List of methods
Get a list of indices with their associated metadata.
Delete an index and all its settings, including links to its replicas.
Make a copy of an index, including its objects, settings, synonyms, and query rules.
Rename an index. Normally used to reindex your data atomically, without any down time.
Create an index
Make sure you don’t use any sensitive or personally identifiable information (PII) as your index name, including customer names, user IDs, or email addresses. Index names appear in network requests and should be considered publicly available.
All the manage indices methods are asynchronous. What you are actually doing when calling these methods is adding a new job to a queue: it is this job, and not the method, that actually performs the desired action. In most cases, the job is executed within seconds if not milliseconds. But it all depends on what is in the queue: if the queue has many pending tasks, the new job will need to wait its turn.
To help manage this asynchronicity, each method returns a unique
task id which you can use with the waitTask method. Using the
waitTask method guarantees that the job has finished before proceeding with your new requests. You will want to use this to manage dependencies, for example, when deleting an index before creating a new index with the same name, or clearing an index before adding new objects.
This is used most often in debugging scenarios where you are testing a search immediately after updating an index.
Analytics data is based on the index; to access analytics data, it is therefore necessary to use the index name. See the common parameters of our analytics methods.
We collect analytics data on a separate server, using separate processes. In parallel, your main indices are updated and searched asynchronously. It is important to keep in mind that there is no hard link between your indices and the collection and storage of their analytics data. they are 2 sets of data on separate servers. Therefore, actions like deleting or moving an index will have no impact on your Analytics data.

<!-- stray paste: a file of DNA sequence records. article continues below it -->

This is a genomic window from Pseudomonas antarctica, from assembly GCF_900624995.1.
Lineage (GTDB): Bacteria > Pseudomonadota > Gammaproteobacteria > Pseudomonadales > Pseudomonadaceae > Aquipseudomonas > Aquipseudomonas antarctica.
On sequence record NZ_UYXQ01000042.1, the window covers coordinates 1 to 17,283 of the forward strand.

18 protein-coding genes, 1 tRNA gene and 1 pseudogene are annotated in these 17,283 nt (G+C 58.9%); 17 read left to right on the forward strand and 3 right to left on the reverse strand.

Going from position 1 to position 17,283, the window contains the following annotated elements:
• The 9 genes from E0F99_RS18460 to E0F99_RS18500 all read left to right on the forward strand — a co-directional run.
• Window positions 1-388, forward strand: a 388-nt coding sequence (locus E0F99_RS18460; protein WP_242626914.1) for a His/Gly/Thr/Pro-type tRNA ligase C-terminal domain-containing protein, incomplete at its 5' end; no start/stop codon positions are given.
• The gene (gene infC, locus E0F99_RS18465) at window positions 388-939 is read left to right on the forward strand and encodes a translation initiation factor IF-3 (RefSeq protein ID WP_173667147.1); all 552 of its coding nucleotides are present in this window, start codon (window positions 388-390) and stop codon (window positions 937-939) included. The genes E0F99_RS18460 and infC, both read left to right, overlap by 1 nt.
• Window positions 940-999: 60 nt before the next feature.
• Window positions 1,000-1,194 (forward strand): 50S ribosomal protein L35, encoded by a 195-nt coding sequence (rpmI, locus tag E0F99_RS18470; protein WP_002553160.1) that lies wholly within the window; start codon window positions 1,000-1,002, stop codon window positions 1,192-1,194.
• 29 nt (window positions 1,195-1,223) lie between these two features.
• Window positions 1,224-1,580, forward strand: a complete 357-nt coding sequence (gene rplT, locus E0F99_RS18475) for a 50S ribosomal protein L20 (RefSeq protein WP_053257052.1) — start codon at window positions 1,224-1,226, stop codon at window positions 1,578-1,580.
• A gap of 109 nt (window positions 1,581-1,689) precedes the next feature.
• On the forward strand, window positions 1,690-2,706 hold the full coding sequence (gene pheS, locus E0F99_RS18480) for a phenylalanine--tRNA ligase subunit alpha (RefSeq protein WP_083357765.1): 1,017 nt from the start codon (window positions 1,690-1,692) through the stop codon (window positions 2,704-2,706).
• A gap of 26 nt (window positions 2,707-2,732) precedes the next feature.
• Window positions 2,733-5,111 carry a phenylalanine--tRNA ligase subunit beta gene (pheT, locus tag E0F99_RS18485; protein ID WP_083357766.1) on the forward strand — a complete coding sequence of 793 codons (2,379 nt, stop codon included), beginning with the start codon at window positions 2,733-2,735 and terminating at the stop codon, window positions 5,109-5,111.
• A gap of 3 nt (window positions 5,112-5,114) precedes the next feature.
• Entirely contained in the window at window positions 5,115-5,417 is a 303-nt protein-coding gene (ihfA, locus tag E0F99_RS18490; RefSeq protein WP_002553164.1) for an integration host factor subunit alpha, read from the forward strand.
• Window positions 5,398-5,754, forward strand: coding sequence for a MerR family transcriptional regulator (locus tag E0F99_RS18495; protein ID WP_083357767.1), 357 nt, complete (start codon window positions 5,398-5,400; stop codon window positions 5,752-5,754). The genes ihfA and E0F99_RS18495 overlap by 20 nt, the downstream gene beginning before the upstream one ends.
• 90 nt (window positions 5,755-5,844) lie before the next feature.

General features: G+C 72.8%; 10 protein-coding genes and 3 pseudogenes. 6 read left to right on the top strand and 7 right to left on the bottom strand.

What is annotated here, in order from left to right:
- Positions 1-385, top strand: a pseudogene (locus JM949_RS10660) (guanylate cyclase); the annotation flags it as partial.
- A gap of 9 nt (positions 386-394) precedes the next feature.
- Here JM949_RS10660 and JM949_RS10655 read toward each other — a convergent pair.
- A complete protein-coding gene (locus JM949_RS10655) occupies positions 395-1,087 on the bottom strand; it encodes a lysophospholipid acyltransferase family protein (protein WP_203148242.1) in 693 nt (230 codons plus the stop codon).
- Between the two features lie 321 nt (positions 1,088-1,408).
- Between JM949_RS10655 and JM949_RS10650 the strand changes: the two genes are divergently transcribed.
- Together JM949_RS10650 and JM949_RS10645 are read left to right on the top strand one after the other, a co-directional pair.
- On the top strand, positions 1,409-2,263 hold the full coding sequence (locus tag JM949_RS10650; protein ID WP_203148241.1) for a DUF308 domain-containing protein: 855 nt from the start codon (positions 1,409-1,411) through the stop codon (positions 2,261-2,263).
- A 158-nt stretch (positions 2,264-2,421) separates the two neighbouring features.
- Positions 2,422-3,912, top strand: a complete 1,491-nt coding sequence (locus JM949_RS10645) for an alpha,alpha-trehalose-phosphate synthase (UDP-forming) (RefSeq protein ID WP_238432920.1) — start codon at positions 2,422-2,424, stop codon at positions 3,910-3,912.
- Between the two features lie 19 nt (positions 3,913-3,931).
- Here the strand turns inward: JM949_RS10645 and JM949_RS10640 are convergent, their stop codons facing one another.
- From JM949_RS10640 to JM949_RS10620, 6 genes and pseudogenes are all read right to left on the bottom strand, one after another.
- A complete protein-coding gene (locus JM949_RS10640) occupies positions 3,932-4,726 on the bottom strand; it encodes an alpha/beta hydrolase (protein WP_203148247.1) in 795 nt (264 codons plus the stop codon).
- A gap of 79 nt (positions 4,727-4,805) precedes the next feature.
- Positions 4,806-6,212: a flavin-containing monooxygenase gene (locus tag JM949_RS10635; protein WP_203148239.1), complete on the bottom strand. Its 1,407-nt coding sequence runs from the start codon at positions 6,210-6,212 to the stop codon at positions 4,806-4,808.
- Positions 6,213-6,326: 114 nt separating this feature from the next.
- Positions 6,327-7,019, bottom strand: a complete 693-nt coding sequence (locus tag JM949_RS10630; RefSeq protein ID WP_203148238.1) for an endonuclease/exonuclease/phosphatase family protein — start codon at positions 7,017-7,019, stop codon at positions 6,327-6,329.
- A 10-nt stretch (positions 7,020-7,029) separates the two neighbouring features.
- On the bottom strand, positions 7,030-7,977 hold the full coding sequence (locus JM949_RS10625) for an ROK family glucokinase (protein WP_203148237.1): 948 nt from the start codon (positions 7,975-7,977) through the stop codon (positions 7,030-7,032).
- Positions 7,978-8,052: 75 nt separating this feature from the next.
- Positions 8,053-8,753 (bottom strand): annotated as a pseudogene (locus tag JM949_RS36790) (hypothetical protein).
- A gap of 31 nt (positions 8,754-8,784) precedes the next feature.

As a consequence, Analytics is not impacted by indexing methods. We do not remove analytics data: whether you have removed or changed the name of an index, its analytics can always be accessed using the original index name - even if the underlying index no longer exists.
Additionally, copying or moving an index will not transfer Analytics data from source to destination. The Analytics data stays on the source index, which is to be expected; and the destination index will not gain any new Analytics data.
Keep in mind, then, that if you are overwriting an exiting index - an index that already has analytics data - the overwritten index will not only not lose its Analytics data, any new Analytics data will be mixed-in with the old.
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